Blog #7: People, Today & Long Ago

Error message

  • Notice: Only variables should be passed by reference in field_landing_page_for_term() (line 60 of /var/www/science-and-education/Expeditions-website/drupal/sites/all/modules/field_museum_util/field_museum_util.module).
  • Notice: Only variables should be passed by reference in custom_menu_field_block_block_view() (line 23 of /var/www/science-and-education/Expeditions-website/drupal/sites/all/modules/custom_menu_field_block/custom_menu_field_block.module).
© L. Briscoe
Darwin's Date

This morning, we arrived at Wulaia, a very historic settlement on the west coast of Isla Navarino. As soon as we reached the large building on shore that now houses a locked museum (but once was a radio station and even a slaughterhouse, according to Bill), we realized we were one day too late: 180 years ago, Charles Darwin arrived at Wulaia on January 23, 1833 (see above photo.) 

The site was important even before this event, as evidenced by the shell middens (see Photo #1 below) from pre-European settlements of Yaghan, the indigenous people of Tierra del Fuego. (The name Tierra del Fuego means “Land of Fire,” so-named by Europeans who witnessed the many warming fires of the Yaghan along the archipelago’s beaches.) The areas that we’re surveying this year fall within the UNESCO Biosphere Reserve and Omora Ethnobotanical Park, which work to preserve both the planet's southernmost forests and the Yaghan’s history as the world's southernmost human culture.

I’m struck by the main difference in this year from last: people. Almost everywhere we’ve gone on this trip, I’ve felt the impact of other humans: at the ranch in Yendagaia, on the docks of Bahia Navidad, and along the shell middens left long ago by a legendary people. I know there were probably several sites last year that had once been settled by the nomadic Yaghan, but I was more naïve on that trip and often had the sense that I was in places never before visited by humans.

In a location like Wulaia, the human settlement provides new materials for bryophytes to grow (see Photo #2 below.) For example, Blanka collected some very nice specimens from the concrete-and-rock memorial obelisk commemorating Sir Robert FitzRoy, the captain of the HMS Beagle (see Photo #3 below, and check out my "Video Journal #8: Fieldwork.") I mostly collected along a river, picking up several species of fern from its lush banks (see Photo #4 below.)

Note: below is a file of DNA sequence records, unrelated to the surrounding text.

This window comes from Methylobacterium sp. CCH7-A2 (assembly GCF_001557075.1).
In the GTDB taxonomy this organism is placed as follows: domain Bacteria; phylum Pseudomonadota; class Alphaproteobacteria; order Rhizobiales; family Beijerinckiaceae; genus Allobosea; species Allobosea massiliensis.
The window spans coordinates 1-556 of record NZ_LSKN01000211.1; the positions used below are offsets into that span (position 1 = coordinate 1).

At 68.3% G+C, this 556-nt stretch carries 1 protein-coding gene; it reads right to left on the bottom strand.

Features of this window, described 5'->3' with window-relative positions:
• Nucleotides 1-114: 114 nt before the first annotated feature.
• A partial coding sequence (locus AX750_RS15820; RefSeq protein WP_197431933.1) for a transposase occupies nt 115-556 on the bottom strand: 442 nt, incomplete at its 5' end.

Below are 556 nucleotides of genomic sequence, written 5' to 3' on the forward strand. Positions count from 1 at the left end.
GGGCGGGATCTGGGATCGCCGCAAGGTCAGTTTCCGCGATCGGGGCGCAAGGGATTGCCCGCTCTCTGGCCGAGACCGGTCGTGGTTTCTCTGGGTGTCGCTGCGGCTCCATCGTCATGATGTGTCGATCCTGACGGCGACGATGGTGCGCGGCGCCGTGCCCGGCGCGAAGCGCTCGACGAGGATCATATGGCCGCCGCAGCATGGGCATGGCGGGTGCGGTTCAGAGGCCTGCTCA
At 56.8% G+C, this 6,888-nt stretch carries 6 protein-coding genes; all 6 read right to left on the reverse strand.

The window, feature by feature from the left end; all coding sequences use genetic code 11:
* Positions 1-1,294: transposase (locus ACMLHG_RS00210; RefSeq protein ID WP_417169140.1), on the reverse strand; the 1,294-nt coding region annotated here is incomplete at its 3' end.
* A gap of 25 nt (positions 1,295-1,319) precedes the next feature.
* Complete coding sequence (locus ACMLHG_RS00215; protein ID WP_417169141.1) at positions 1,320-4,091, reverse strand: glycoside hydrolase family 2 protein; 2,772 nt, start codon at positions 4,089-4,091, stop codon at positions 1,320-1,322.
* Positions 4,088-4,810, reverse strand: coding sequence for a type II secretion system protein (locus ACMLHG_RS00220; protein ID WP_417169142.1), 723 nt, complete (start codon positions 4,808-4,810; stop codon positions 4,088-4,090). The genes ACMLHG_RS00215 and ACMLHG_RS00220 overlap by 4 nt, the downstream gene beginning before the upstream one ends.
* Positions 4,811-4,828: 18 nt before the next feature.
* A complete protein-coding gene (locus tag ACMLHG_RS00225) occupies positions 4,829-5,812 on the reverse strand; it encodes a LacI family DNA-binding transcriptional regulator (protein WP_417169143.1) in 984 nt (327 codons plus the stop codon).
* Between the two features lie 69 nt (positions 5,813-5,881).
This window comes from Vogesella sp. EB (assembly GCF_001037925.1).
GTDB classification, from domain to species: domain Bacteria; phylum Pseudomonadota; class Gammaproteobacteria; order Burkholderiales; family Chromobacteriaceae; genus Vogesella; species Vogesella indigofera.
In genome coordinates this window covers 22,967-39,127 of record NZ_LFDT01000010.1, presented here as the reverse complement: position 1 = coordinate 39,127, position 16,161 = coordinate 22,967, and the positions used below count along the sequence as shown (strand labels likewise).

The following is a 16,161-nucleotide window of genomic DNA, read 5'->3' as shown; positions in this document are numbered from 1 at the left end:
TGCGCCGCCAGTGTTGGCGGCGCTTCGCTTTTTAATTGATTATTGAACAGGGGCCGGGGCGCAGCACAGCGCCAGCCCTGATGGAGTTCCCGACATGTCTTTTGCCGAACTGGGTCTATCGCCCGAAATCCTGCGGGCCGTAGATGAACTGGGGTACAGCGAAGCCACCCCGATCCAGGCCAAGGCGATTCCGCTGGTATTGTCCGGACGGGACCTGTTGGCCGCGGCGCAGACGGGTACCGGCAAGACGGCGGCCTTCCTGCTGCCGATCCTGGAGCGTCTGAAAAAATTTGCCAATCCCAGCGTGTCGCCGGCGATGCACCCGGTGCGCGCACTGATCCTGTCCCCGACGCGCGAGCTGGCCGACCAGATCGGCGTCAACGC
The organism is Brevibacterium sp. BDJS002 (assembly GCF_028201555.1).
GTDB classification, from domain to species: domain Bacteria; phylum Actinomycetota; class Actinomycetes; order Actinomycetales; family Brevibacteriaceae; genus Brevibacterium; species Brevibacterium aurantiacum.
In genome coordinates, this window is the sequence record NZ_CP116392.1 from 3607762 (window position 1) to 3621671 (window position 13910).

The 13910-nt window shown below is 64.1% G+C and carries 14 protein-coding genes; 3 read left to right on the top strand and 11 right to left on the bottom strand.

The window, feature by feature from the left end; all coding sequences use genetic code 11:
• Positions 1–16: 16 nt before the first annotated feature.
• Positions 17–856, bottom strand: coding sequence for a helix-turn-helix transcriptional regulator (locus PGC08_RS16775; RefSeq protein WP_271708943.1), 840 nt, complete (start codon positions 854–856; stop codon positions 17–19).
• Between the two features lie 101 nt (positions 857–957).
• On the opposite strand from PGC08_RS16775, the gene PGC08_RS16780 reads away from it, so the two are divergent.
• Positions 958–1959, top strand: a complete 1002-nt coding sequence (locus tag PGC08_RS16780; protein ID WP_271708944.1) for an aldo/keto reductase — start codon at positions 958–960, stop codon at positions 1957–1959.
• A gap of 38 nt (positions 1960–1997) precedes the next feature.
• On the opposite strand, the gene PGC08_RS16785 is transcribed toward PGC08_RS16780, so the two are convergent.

And I found Lethocolea again (see Photo #5 below), the liverwort I was so happy to spy a few days ago near Puerto Williams. I’m not sure if this species has been recorded for Isla Navarino, but now I have two localities! The more we know about how widely distributed this plant is, the more we can understand the kinds of conditions it requires to thrive, and the better able we’ll be to make predictions about where other colonies might be found and how they might respond to environmental disturbances and climate change. Altogether, this information helps us develop conservation strategies for not only the species itself, but also for the general types of habitats where it grows.

In the afternoon, Neils, Paddy, Blanka, and I set off for Isla Milne Edwards, an island for which we have no collection records, so that means every species we collect here will be a new record! The whole of the island is covered in beautiful pink Philesia flowers (see Photo #6 below), which the crew later informed us were edible. Oh, well; too bad we didn’t know this earlier, so we could sample another Chilean delicacy.

I was hoping for a sighting of the native hummingbird (omora in the Yaghan language), for which the park is named.  Not only is it the southernmost hummingbird in the world, but it’s also a revered hero in Yaghan cosmology. No such luck spotting the bird today, but maybe tomorrow….

More soon,
Laura
 

© L. Briscoe
Shell Midden
© B. Shaw
Slim Pickin's
© L. Briscoe
FitzRoy Monument
© L. Briscoe
Wulaia River
© L. Briscoe
Lethocolea
© L. Briscoe
Edible Flowers